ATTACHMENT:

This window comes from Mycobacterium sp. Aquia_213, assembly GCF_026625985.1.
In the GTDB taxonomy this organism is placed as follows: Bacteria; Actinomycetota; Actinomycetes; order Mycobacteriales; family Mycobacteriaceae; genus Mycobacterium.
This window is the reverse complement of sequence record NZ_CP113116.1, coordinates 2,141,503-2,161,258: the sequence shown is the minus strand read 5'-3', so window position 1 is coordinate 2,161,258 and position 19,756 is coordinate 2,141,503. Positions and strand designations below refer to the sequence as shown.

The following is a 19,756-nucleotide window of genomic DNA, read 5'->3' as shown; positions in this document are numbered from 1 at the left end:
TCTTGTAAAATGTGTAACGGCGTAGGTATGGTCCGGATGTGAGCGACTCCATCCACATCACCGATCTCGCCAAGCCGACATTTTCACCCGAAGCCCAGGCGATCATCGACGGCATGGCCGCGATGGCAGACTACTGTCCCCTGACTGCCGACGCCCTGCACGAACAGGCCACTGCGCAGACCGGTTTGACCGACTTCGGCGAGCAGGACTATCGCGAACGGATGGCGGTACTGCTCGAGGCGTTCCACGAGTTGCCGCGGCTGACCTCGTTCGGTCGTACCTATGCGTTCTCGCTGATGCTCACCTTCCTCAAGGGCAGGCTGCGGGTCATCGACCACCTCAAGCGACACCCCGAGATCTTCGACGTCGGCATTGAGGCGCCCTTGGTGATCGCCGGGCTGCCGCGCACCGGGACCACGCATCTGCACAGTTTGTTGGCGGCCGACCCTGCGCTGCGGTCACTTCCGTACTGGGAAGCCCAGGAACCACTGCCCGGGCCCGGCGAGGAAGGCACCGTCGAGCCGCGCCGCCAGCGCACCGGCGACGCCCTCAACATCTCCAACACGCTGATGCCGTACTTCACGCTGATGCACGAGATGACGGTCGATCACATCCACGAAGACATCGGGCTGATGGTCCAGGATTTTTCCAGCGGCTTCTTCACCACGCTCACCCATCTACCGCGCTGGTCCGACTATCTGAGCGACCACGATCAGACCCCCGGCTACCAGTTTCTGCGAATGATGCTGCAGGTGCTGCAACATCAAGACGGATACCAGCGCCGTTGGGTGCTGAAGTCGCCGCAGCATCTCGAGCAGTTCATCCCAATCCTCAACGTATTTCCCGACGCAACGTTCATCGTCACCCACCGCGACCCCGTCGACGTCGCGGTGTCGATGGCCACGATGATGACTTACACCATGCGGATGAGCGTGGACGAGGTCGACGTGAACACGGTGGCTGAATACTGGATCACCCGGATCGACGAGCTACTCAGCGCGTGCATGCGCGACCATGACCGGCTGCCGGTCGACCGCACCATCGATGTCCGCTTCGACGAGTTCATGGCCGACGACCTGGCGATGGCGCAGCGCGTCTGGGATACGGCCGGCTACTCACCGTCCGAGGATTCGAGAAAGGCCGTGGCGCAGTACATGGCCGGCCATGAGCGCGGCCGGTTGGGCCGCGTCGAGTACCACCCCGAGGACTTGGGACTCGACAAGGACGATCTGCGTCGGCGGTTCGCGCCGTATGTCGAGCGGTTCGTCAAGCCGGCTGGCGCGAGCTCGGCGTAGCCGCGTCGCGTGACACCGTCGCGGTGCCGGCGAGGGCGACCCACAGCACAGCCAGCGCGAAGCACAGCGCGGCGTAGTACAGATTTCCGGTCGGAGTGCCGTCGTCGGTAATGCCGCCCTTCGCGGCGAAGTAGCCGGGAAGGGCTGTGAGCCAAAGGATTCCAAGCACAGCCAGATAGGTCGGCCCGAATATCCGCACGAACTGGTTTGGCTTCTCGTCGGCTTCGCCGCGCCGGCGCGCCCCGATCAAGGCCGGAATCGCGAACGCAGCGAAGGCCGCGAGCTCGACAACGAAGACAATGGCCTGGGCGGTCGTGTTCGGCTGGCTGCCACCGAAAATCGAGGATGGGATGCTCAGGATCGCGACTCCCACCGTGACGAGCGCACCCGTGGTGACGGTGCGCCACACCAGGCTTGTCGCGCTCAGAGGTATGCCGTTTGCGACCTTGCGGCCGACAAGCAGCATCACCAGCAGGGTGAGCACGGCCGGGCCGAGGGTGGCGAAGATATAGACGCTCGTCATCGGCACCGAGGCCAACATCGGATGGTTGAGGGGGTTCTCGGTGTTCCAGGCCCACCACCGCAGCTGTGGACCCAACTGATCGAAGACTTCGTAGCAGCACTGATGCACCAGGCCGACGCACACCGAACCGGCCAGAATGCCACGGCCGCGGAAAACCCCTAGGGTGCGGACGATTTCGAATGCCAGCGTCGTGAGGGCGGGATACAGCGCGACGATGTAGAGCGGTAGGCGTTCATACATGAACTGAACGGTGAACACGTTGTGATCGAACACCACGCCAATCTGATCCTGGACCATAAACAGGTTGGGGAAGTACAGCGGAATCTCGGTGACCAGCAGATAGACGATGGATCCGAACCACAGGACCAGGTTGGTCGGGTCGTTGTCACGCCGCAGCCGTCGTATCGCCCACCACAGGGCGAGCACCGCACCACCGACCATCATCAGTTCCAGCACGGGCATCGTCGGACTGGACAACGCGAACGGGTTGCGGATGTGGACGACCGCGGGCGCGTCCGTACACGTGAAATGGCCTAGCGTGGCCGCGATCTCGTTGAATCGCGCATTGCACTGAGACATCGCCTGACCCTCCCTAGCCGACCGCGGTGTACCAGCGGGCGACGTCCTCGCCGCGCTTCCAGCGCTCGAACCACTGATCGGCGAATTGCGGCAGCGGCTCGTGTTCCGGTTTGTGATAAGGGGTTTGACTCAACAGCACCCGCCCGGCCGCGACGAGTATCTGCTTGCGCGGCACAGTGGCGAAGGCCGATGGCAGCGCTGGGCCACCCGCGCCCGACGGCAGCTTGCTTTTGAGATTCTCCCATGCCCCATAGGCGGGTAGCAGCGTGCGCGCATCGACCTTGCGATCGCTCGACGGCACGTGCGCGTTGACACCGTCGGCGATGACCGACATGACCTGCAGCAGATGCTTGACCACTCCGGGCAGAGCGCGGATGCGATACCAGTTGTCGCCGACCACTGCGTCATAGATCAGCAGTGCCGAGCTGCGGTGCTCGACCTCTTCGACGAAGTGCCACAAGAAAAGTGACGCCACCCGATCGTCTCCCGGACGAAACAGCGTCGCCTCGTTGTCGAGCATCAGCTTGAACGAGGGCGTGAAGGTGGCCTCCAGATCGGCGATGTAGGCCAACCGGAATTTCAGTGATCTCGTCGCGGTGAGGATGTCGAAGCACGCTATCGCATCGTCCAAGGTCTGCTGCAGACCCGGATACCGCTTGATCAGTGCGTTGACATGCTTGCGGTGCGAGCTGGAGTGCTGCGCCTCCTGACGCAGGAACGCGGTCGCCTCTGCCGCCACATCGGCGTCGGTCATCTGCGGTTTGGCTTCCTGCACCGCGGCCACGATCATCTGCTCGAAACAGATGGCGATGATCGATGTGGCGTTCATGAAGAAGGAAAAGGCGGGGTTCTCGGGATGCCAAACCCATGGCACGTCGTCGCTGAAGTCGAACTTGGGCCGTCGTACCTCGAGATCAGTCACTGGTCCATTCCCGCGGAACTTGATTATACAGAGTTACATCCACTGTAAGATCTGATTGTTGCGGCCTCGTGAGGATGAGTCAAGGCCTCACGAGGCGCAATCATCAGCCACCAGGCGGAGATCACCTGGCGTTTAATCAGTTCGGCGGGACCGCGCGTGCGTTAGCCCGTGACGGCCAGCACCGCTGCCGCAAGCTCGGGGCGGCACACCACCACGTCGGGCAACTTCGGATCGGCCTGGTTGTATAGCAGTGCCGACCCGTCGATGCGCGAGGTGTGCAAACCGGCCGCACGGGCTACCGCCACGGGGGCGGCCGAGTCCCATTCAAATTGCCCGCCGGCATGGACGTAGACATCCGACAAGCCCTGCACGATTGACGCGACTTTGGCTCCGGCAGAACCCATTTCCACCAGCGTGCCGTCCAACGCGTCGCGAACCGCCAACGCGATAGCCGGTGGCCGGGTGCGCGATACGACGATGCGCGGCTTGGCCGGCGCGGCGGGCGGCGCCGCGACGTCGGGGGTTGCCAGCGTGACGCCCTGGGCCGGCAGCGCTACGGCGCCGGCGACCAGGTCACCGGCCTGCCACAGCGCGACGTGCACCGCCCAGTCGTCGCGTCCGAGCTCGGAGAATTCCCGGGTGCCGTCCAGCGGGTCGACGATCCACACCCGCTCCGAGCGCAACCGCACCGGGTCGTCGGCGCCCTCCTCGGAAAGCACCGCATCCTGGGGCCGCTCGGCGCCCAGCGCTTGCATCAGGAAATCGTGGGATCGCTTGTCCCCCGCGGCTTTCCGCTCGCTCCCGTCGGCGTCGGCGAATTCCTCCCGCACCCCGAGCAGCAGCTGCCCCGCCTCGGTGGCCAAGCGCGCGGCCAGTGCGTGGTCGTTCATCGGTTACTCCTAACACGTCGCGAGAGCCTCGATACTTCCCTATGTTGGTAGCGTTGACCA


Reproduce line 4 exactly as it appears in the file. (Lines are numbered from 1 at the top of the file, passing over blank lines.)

The following is a 19,756-nucleotide window of genomic DNA, read 5'->3' as shown; positions in this document are numbered from 1 at the left end: